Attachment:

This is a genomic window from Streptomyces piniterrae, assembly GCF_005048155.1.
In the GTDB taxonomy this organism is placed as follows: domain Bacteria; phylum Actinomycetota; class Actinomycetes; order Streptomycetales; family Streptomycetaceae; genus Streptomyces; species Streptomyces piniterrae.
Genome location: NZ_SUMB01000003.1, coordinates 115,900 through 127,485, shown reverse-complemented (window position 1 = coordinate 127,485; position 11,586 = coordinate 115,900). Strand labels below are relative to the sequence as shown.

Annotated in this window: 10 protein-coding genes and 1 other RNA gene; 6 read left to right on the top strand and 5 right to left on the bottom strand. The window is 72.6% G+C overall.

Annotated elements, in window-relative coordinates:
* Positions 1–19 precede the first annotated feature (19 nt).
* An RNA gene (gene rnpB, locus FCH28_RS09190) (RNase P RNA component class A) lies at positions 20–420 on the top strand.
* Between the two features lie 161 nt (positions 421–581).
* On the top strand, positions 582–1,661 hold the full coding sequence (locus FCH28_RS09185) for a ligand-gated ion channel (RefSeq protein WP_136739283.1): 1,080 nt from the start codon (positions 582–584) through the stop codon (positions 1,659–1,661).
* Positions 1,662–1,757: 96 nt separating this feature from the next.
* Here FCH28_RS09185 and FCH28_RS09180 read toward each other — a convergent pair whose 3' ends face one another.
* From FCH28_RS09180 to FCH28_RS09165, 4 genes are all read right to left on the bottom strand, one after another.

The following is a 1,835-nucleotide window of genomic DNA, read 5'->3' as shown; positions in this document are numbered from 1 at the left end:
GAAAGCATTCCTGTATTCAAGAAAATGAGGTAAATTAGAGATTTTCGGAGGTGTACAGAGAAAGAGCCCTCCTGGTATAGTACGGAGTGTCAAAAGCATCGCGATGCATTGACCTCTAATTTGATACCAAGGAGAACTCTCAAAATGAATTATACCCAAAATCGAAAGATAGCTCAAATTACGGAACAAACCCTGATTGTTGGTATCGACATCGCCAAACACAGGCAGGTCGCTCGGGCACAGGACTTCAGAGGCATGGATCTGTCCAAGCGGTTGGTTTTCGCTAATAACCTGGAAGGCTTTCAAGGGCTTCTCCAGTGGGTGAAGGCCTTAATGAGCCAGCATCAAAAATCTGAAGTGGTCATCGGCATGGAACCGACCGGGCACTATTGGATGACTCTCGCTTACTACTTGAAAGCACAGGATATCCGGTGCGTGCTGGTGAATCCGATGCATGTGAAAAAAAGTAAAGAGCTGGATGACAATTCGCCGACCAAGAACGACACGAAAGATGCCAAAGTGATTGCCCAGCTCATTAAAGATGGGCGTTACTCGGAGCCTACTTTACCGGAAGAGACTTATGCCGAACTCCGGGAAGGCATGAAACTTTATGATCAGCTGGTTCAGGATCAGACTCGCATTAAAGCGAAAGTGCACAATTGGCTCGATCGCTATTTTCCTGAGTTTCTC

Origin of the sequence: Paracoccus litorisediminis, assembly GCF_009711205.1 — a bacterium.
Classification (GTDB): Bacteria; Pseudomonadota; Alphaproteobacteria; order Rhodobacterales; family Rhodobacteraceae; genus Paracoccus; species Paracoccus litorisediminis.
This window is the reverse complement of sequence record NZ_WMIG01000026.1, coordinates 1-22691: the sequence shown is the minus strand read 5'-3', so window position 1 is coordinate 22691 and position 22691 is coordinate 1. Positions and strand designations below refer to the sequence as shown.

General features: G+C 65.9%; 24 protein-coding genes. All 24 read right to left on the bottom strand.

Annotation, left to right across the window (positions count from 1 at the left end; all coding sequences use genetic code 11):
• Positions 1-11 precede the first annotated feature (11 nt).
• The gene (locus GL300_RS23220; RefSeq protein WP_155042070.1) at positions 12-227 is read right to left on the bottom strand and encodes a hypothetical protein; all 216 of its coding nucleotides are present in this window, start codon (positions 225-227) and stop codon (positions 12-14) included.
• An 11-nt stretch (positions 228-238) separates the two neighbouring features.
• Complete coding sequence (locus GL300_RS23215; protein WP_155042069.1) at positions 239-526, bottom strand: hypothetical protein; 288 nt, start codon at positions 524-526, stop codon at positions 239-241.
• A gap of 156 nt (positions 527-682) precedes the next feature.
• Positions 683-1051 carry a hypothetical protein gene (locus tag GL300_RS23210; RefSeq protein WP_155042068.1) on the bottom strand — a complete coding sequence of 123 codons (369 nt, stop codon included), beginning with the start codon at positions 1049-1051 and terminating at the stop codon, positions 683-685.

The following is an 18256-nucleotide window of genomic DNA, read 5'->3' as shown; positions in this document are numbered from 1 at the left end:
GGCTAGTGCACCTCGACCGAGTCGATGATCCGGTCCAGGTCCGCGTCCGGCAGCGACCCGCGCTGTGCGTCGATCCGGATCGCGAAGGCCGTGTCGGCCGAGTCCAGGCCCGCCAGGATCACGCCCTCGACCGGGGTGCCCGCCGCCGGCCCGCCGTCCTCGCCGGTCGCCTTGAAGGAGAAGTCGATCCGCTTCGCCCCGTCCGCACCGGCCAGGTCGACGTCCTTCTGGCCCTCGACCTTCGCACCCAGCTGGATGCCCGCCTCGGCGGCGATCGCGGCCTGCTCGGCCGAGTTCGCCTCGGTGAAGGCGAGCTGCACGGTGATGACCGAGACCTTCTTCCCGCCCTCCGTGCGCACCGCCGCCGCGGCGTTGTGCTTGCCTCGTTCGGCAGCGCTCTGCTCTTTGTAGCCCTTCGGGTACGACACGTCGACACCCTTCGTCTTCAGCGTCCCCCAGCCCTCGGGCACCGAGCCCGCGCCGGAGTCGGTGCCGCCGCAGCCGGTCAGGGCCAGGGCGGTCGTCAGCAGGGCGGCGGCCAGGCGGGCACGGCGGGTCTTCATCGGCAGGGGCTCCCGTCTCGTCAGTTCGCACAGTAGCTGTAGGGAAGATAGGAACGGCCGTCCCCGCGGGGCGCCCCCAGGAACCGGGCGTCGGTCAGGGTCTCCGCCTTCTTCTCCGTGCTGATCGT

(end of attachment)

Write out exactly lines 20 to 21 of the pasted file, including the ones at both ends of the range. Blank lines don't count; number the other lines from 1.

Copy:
• Positions 1-11 precede the first annotated feature (11 nt).
• The gene (locus GL300_RS23220; RefSeq protein WP_155042070.1) at positions 12-227 is read right to left on the bottom strand and encodes a hypothetical protein; all 216 of its coding nucleotides are present in this window, start codon (positions 225-227) and stop codon (positions 12-14) included.